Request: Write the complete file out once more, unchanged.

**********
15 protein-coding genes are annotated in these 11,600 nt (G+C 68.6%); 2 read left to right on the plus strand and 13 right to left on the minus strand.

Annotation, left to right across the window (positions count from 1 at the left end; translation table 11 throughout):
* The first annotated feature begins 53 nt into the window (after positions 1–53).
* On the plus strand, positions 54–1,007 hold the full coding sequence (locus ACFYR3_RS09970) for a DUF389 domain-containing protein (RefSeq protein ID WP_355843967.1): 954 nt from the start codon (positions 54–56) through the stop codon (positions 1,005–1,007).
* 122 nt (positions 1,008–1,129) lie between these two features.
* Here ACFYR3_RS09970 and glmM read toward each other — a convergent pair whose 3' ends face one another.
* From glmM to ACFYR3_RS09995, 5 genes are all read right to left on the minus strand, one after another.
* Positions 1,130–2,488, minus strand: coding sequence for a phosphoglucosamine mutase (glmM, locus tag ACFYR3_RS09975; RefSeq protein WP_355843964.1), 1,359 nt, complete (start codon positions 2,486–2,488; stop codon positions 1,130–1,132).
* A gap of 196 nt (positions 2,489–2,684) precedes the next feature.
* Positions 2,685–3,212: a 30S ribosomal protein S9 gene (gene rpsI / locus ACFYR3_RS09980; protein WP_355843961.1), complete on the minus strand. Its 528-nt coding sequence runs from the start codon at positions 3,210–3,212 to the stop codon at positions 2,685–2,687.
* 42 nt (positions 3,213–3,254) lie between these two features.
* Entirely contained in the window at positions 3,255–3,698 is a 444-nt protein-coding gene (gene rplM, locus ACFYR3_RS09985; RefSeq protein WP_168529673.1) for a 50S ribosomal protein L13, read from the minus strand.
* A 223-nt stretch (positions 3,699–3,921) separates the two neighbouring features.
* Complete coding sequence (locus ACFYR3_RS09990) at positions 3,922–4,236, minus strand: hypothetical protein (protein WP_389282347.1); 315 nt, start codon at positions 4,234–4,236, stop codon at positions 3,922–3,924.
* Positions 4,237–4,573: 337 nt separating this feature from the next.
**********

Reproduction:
15 protein-coding genes are annotated in these 11,600 nt (G+C 68.6%); 2 read left to right on the plus strand and 13 right to left on the minus strand.

Annotation, left to right across the window (positions count from 1 at the left end; translation table 11 throughout):
* The first annotated feature begins 53 nt into the window (after positions 1–53).
* On the plus strand, positions 54–1,007 hold the full coding sequence (locus ACFYR3_RS09970) for a DUF389 domain-containing protein (RefSeq protein ID WP_355843967.1): 954 nt from the start codon (positions 54–56) through the stop codon (positions 1,005–1,007).
* 122 nt (positions 1,008–1,129) lie between these two features.
* Here ACFYR3_RS09970 and glmM read toward each other — a convergent pair whose 3' ends face one another.
* From glmM to ACFYR3_RS09995, 5 genes are all read right to left on the minus strand, one after another.
* Positions 1,130–2,488, minus strand: coding sequence for a phosphoglucosamine mutase (glmM, locus tag ACFYR3_RS09975; RefSeq protein WP_355843964.1), 1,359 nt, complete (start codon positions 2,486–2,488; stop codon positions 1,130–1,132).
* A gap of 196 nt (positions 2,489–2,684) precedes the next feature.
* Positions 2,685–3,212: a 30S ribosomal protein S9 gene (gene rpsI / locus ACFYR3_RS09980; protein WP_355843961.1), complete on the minus strand. Its 528-nt coding sequence runs from the start codon at positions 3,210–3,212 to the stop codon at positions 2,685–2,687.
* 42 nt (positions 3,213–3,254) lie between these two features.
* Entirely contained in the window at positions 3,255–3,698 is a 444-nt protein-coding gene (gene rplM, locus ACFYR3_RS09985; RefSeq protein WP_168529673.1) for a 50S ribosomal protein L13, read from the minus strand.
* A 223-nt stretch (positions 3,699–3,921) separates the two neighbouring features.
* Complete coding sequence (locus ACFYR3_RS09990) at positions 3,922–4,236, minus strand: hypothetical protein (protein WP_389282347.1); 315 nt, start codon at positions 4,234–4,236, stop codon at positions 3,922–3,924.
* Positions 4,237–4,573: 337 nt separating this feature from the next.